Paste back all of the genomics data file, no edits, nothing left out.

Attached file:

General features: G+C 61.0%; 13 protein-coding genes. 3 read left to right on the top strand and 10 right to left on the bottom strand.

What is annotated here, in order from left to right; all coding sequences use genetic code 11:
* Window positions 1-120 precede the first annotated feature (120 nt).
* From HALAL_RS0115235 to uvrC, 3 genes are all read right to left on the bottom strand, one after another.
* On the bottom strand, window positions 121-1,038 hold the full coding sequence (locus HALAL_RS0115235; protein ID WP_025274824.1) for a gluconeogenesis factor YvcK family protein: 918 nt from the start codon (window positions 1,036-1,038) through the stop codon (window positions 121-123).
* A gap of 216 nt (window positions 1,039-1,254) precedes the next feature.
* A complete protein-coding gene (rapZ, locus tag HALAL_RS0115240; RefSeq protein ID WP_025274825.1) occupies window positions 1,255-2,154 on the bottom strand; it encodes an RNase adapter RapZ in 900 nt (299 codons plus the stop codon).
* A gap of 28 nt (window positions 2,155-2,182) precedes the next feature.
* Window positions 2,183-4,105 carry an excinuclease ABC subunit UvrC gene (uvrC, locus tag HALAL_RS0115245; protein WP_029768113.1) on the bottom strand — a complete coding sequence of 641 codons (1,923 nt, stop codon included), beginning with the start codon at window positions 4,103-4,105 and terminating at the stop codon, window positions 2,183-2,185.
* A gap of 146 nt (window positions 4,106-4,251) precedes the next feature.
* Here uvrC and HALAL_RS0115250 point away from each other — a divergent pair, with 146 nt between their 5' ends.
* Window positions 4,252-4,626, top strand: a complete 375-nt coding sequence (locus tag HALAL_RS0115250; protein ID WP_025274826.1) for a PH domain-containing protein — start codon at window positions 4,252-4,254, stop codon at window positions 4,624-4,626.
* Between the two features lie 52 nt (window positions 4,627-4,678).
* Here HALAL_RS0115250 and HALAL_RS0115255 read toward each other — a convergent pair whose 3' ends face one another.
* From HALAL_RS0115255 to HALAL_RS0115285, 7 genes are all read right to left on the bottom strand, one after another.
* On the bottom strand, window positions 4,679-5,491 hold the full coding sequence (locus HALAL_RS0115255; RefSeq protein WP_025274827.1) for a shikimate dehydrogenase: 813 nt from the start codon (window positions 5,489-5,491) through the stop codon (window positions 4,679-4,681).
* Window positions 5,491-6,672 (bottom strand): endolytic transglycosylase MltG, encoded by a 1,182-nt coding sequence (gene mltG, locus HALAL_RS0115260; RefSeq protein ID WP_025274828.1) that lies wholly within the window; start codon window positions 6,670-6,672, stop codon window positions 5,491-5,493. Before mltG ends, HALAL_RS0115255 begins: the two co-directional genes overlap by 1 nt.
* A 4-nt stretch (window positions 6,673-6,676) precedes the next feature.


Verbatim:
General features: G+C 61.0%; 13 protein-coding genes. 3 read left to right on the top strand and 10 right to left on the bottom strand.

What is annotated here, in order from left to right; all coding sequences use genetic code 11:
* Window positions 1-120 precede the first annotated feature (120 nt).
* From HALAL_RS0115235 to uvrC, 3 genes are all read right to left on the bottom strand, one after another.
* On the bottom strand, window positions 121-1,038 hold the full coding sequence (locus HALAL_RS0115235; protein ID WP_025274824.1) for a gluconeogenesis factor YvcK family protein: 918 nt from the start codon (window positions 1,036-1,038) through the stop codon (window positions 121-123).
* A gap of 216 nt (window positions 1,039-1,254) precedes the next feature.
* A complete protein-coding gene (rapZ, locus tag HALAL_RS0115240; RefSeq protein ID WP_025274825.1) occupies window positions 1,255-2,154 on the bottom strand; it encodes an RNase adapter RapZ in 900 nt (299 codons plus the stop codon).
* A gap of 28 nt (window positions 2,155-2,182) precedes the next feature.
* Window positions 2,183-4,105 carry an excinuclease ABC subunit UvrC gene (uvrC, locus tag HALAL_RS0115245; protein WP_029768113.1) on the bottom strand — a complete coding sequence of 641 codons (1,923 nt, stop codon included), beginning with the start codon at window positions 4,103-4,105 and terminating at the stop codon, window positions 2,183-2,185.
* A gap of 146 nt (window positions 4,106-4,251) precedes the next feature.
* Here uvrC and HALAL_RS0115250 point away from each other — a divergent pair, with 146 nt between their 5' ends.
* Window positions 4,252-4,626, top strand: a complete 375-nt coding sequence (locus tag HALAL_RS0115250; protein ID WP_025274826.1) for a PH domain-containing protein — start codon at window positions 4,252-4,254, stop codon at window positions 4,624-4,626.
* Between the two features lie 52 nt (window positions 4,627-4,678).
* Here HALAL_RS0115250 and HALAL_RS0115255 read toward each other — a convergent pair whose 3' ends face one another.
* From HALAL_RS0115255 to HALAL_RS0115285, 7 genes are all read right to left on the bottom strand, one after another.
* On the bottom strand, window positions 4,679-5,491 hold the full coding sequence (locus HALAL_RS0115255; RefSeq protein WP_025274827.1) for a shikimate dehydrogenase: 813 nt from the start codon (window positions 5,489-5,491) through the stop codon (window positions 4,679-4,681).
* Window positions 5,491-6,672 (bottom strand): endolytic transglycosylase MltG, encoded by a 1,182-nt coding sequence (gene mltG, locus HALAL_RS0115260; RefSeq protein ID WP_025274828.1) that lies wholly within the window; start codon window positions 6,670-6,672, stop codon window positions 5,491-5,493. Before mltG ends, HALAL_RS0115255 begins: the two co-directional genes overlap by 1 nt.
* A 4-nt stretch (window positions 6,673-6,676) precedes the next feature.